Most important, the report sets out a clear definition of domestic terrorism and points to the primary threats:
A provision of Federal law defines “domestic terrorism” as “activities that involve acts dangerous to human life that are a violation of the criminal laws of the United States or of any State; appear to be intended to intimidate or coerce a civilian population, to influence the policy of a government by intimidation or coercion, or to affect the conduct of a government by mass destruction, assassination, or kidnapping; and occur primarily within the territorial jurisdiction of the United States.”
It also identifies principal actors in domestic terrorism as domestic anti-government militias and “violent extremists and networks whose racial, ethnic, or religious hatred leads them toward violence, as well as those whom they encourage to take violent action.” The report does mention other issue-oriented groups that resort to violence to further their aims (e.g., abortion and environmental activists), but it’s clear that the groups meeting that definition are generally far-right in orientation.
The report reviews some recent acts of domestic terrorism, the most deadly being the “anti-government violent extremist [who] detonated a bomb at the Alfred P. Murrah Federal Building in Oklahoma City, killing 168 people — including 19 children — and injuring hundreds of others.” After listing a slew of other examples, it mentions almost as an afterthought that “on January 6, 2021, Americans witnessed an unprecedented attack against a core institution of our democracy: the U.S. Congress.” That’s it. That is the only mention of the insurrection.
This report was not meant to be a Jan. 6 inquiry. (Republicans have stymied that effort by refusing to launch a bipartisan commission to investigate the events of that day.) But this was a golden opportunity to emphasize that the actions that some Republicans call “nonviolent” and others paint as akin to a tourist visit were in fact domestic terrorism against our government. The Biden administration should not shy away from educating the public about the nature of Jan. 6 and directly taking on Republicans who refuse to investigate it. One can only imagine what Republicans would have said if Democrats had declined to investigate 9/11.
The report offers some sensible recommendations: increase information-sharing, research and analysis (including transnational elements); strengthen law enforcement resources, with an emphasis on online recruitment and radicalization of domestic terrorists; and enhance resources to investigate and prosecute domestic terrorism. The report is restrained in pursuing new legal authority, however, acknowledging civil liberties concerns: “New criminal laws, in particular, should be sought only after careful consideration of whether and how they are needed to assist the government in tackling complex, multifaceted challenges like the one posed by domestic terrorism and only while ensuring the protection of civil rights and civil liberties.”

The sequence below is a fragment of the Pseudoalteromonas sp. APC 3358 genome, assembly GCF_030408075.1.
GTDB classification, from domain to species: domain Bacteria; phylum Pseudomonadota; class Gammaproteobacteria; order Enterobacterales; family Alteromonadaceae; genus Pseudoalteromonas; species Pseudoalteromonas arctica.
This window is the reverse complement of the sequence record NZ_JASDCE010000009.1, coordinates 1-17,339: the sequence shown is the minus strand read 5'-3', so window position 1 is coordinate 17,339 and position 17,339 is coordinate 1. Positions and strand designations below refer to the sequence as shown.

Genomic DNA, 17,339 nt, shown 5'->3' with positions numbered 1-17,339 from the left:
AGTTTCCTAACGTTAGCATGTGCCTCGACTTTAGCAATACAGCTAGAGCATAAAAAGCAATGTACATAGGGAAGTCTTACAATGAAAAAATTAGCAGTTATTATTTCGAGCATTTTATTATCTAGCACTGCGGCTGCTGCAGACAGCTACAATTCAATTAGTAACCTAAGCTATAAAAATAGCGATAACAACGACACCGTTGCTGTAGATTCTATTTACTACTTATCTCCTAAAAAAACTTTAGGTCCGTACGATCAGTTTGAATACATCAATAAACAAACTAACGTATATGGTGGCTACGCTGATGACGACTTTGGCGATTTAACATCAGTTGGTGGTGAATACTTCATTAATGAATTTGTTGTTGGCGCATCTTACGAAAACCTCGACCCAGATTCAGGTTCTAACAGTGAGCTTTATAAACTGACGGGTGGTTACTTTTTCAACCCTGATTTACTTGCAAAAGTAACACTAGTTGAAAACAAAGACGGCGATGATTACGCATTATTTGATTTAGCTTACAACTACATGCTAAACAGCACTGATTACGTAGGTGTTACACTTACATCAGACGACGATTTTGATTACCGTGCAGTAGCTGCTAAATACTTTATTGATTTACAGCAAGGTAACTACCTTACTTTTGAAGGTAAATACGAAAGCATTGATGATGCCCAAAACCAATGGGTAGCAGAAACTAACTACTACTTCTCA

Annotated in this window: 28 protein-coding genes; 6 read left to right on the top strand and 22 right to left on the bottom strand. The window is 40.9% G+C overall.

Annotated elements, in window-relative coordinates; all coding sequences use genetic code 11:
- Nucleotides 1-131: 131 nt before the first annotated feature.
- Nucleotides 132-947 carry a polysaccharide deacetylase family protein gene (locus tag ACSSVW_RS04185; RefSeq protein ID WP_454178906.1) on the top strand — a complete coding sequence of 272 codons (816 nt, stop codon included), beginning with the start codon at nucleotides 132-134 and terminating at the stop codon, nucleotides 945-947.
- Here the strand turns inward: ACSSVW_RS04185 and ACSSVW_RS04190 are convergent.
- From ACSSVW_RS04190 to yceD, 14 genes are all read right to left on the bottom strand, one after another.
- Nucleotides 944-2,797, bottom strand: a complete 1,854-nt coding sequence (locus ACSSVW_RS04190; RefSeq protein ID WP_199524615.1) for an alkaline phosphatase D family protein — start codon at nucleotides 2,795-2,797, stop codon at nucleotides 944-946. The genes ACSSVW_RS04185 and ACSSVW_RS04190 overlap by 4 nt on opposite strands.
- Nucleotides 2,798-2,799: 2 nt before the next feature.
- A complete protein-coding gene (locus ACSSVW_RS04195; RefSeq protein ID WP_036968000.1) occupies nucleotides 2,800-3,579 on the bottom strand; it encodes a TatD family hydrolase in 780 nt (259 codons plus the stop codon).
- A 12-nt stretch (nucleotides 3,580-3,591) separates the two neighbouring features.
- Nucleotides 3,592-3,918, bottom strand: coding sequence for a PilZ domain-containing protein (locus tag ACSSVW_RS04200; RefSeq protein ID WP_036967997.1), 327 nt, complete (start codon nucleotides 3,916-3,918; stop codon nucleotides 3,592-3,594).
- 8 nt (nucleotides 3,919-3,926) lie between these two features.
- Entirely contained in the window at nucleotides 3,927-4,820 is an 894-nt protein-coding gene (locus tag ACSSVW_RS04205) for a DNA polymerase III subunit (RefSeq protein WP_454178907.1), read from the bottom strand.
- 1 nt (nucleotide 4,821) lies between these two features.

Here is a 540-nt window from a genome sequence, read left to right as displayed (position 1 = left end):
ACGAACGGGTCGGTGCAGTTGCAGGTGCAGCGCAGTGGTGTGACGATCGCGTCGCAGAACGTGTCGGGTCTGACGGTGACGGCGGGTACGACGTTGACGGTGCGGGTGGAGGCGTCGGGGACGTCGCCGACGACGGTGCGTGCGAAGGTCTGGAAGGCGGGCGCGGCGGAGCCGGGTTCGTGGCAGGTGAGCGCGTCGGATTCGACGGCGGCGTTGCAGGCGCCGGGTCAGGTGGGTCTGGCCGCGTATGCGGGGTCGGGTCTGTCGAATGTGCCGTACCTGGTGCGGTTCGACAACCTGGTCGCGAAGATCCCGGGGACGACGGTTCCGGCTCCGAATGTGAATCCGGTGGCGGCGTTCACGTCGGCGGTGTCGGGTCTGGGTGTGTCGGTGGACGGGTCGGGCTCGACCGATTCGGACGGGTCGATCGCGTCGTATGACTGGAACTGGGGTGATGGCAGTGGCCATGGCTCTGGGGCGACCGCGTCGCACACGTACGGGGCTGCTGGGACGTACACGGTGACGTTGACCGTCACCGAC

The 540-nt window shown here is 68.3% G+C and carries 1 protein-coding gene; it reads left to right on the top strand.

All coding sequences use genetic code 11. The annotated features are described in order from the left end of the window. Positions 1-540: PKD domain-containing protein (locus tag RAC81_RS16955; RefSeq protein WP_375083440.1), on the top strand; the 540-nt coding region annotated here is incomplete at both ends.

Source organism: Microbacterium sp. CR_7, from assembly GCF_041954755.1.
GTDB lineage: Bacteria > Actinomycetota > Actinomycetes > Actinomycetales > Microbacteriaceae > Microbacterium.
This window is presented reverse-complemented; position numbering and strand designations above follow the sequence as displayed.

Under the rubric of investigation and enforcement, the report highlights a critical concern: vetting of civilian and military government personnel. “No one should be allowed to abuse or exploit the trust and responsibility or the often sensitive accesses and resources that are a part of such professions,” the report states. To that end, it advises, “We are working to augment the screening process for those who join the military and Federal law enforcement as well as any government employee who receives a security clearance or holds a position of trust by considering changes to … employee background questionnaires, along with applicable military screening questionnaires.” The number of ex-military and law enforcement personnel present at the Jan. 6 insurrection — not to mention NBC News’s report of radicalization and racism within the military — should be disturbing.
Lastly, the report recommends attention to “long-term contributors” to domestic terrorism. That includes “tackling racism in America.” It also requires addressing gun violence and mental health. Most telling, the report states that “addressing the sources of that mobilization to violence” means:
Ensuring that Americans receive the type of civics education that promotes tolerance and respect for all and investing in policies and programs that foster civic engagement and inspire a shared commitment to American democracy, all the while acknowledging when racism and bigotry have meant that the country fell short of living up to its founding principles. It means setting a tone from the highest ranks of government that every American deserves the life, liberty, and pursuit of happiness that our Declaration of Independence recognizes as unalienable rights. And it means ensuring that there is simply no governmental tolerance — and instead denunciation and rejection — of violence as an acceptable mode of seeking political or social change.
That might sound like an indictment of MAGA forces and their cult leader, and to some extent it is. A movement that fans racism, coddles insurrectionists, seeks to undermine democracy and promotes intolerance is a contributor to domestic terrorism. It may be impolitic to say that a former president and his party are enabling domestic terrorism, but given their conduct (including its attempt to whitewash Jan. 6), it is hard to reach any other conclusion.
The White House is understandably hesitant to call Republicans out for abetting domestic terrorism, but pro-democracy advocates should not be shy about doing so. A party that promulgates a “big lie” to undermine election results, gins up racial animus, vilifies immigrants and then ignores the impact of its actions should be held accountable for its role in threatening democracy and national security.